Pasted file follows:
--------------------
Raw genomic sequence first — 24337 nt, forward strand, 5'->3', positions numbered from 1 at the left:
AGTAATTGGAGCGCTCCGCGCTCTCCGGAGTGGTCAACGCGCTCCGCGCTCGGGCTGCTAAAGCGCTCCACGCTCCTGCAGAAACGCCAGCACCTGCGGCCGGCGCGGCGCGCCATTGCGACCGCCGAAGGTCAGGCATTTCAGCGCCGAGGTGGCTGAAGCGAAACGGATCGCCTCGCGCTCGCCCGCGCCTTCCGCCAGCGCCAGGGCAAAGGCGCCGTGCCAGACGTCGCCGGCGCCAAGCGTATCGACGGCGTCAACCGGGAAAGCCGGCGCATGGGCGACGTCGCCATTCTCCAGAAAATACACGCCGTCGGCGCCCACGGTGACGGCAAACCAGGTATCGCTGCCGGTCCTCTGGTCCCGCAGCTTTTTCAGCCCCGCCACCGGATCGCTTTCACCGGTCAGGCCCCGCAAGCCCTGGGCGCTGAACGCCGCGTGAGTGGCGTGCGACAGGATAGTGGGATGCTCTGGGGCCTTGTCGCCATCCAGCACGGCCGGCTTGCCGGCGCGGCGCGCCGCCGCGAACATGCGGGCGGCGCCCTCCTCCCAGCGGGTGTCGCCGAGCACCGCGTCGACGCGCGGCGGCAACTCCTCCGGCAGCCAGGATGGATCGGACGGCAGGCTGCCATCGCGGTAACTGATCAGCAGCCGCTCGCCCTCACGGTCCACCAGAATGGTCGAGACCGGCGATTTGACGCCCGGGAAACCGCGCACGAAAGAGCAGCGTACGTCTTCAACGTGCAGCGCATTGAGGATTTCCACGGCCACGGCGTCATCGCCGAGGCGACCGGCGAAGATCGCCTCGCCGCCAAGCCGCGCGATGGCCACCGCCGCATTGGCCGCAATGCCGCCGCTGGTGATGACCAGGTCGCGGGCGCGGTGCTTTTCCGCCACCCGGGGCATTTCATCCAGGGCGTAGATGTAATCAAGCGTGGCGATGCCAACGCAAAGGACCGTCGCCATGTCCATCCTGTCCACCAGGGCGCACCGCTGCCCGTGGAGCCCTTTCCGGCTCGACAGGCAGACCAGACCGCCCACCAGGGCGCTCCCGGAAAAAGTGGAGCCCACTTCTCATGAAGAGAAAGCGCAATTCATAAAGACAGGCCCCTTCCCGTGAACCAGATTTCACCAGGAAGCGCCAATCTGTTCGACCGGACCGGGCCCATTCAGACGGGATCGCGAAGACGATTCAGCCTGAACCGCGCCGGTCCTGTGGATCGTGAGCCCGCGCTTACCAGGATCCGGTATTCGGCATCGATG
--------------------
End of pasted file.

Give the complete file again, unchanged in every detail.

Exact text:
Raw genomic sequence first — 24337 nt, forward strand, 5'->3', positions numbered from 1 at the left:
AGTAATTGGAGCGCTCCGCGCTCTCCGGAGTGGTCAACGCGCTCCGCGCTCGGGCTGCTAAAGCGCTCCACGCTCCTGCAGAAACGCCAGCACCTGCGGCCGGCGCGGCGCGCCATTGCGACCGCCGAAGGTCAGGCATTTCAGCGCCGAGGTGGCTGAAGCGAAACGGATCGCCTCGCGCTCGCCCGCGCCTTCCGCCAGCGCCAGGGCAAAGGCGCCGTGCCAGACGTCGCCGGCGCCAAGCGTATCGACGGCGTCAACCGGGAAAGCCGGCGCATGGGCGACGTCGCCATTCTCCAGAAAATACACGCCGTCGGCGCCCACGGTGACGGCAAACCAGGTATCGCTGCCGGTCCTCTGGTCCCGCAGCTTTTTCAGCCCCGCCACCGGATCGCTTTCACCGGTCAGGCCCCGCAAGCCCTGGGCGCTGAACGCCGCGTGAGTGGCGTGCGACAGGATAGTGGGATGCTCTGGGGCCTTGTCGCCATCCAGCACGGCCGGCTTGCCGGCGCGGCGCGCCGCCGCGAACATGCGGGCGGCGCCCTCCTCCCAGCGGGTGTCGCCGAGCACCGCGTCGACGCGCGGCGGCAACTCCTCCGGCAGCCAGGATGGATCGGACGGCAGGCTGCCATCGCGGTAACTGATCAGCAGCCGCTCGCCCTCACGGTCCACCAGAATGGTCGAGACCGGCGATTTGACGCCCGGGAAACCGCGCACGAAAGAGCAGCGTACGTCTTCAACGTGCAGCGCATTGAGGATTTCCACGGCCACGGCGTCATCGCCGAGGCGACCGGCGAAGATCGCCTCGCCGCCAAGCCGCGCGATGGCCACCGCCGCATTGGCCGCAATGCCGCCGCTGGTGATGACCAGGTCGCGGGCGCGGTGCTTTTCCGCCACCCGGGGCATTTCATCCAGGGCGTAGATGTAATCAAGCGTGGCGATGCCAACGCAAAGGACCGTCGCCATGTCCATCCTGTCCACCAGGGCGCACCGCTGCCCGTGGAGCCCTTTCCGGCTCGACAGGCAGACCAGACCGCCCACCAGGGCGCTCCCGGAAAAAGTGGAGCCCACTTCTCATGAAGAGAAAGCGCAATTCATAAAGACAGGCCCCTTCCCGTGAACCAGATTTCACCAGGAAGCGCCAATCTGTTCGACCGGACCGGGCCCATTCAGACGGGATCGCGAAGACGATTCAGCCTGAACCGCGCCGGTCCTGTGGATCGTGAGCCCGCGCTTACCAGGATCCGGTATTCGGCATCGATG